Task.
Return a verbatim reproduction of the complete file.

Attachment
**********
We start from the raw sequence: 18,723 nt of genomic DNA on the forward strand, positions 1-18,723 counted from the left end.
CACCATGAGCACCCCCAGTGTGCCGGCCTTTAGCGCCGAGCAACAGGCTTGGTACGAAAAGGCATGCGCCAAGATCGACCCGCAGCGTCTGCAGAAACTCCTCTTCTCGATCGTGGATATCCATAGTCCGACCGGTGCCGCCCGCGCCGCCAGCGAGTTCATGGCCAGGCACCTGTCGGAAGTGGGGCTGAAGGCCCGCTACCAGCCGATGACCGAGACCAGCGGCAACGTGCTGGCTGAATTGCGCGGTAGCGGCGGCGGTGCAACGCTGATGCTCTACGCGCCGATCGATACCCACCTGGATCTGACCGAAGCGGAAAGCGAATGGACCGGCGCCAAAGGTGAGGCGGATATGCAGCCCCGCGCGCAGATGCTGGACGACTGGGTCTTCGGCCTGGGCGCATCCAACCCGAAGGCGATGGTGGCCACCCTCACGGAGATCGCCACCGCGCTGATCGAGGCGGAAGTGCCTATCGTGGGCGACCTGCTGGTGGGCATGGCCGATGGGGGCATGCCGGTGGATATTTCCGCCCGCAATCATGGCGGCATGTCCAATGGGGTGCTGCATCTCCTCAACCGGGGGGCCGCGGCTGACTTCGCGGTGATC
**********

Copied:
We start from the raw sequence: 18,723 nt of genomic DNA on the forward strand, positions 1-18,723 counted from the left end.
CACCATGAGCACCCCCAGTGTGCCGGCCTTTAGCGCCGAGCAACAGGCTTGGTACGAAAAGGCATGCGCCAAGATCGACCCGCAGCGTCTGCAGAAACTCCTCTTCTCGATCGTGGATATCCATAGTCCGACCGGTGCCGCCCGCGCCGCCAGCGAGTTCATGGCCAGGCACCTGTCGGAAGTGGGGCTGAAGGCCCGCTACCAGCCGATGACCGAGACCAGCGGCAACGTGCTGGCTGAATTGCGCGGTAGCGGCGGCGGTGCAACGCTGATGCTCTACGCGCCGATCGATACCCACCTGGATCTGACCGAAGCGGAAAGCGAATGGACCGGCGCCAAAGGTGAGGCGGATATGCAGCCCCGCGCGCAGATGCTGGACGACTGGGTCTTCGGCCTGGGCGCATCCAACCCGAAGGCGATGGTGGCCACCCTCACGGAGATCGCCACCGCGCTGATCGAGGCGGAAGTGCCTATCGTGGGCGACCTGCTGGTGGGCATGGCCGATGGGGGCATGCCGGTGGATATTTCCGCCCGCAATCATGGCGGCATGTCCAATGGGGTGCTGCATCTCCTCAACCGGGGGGCCGCGGCTGACTTCGCGGTGATC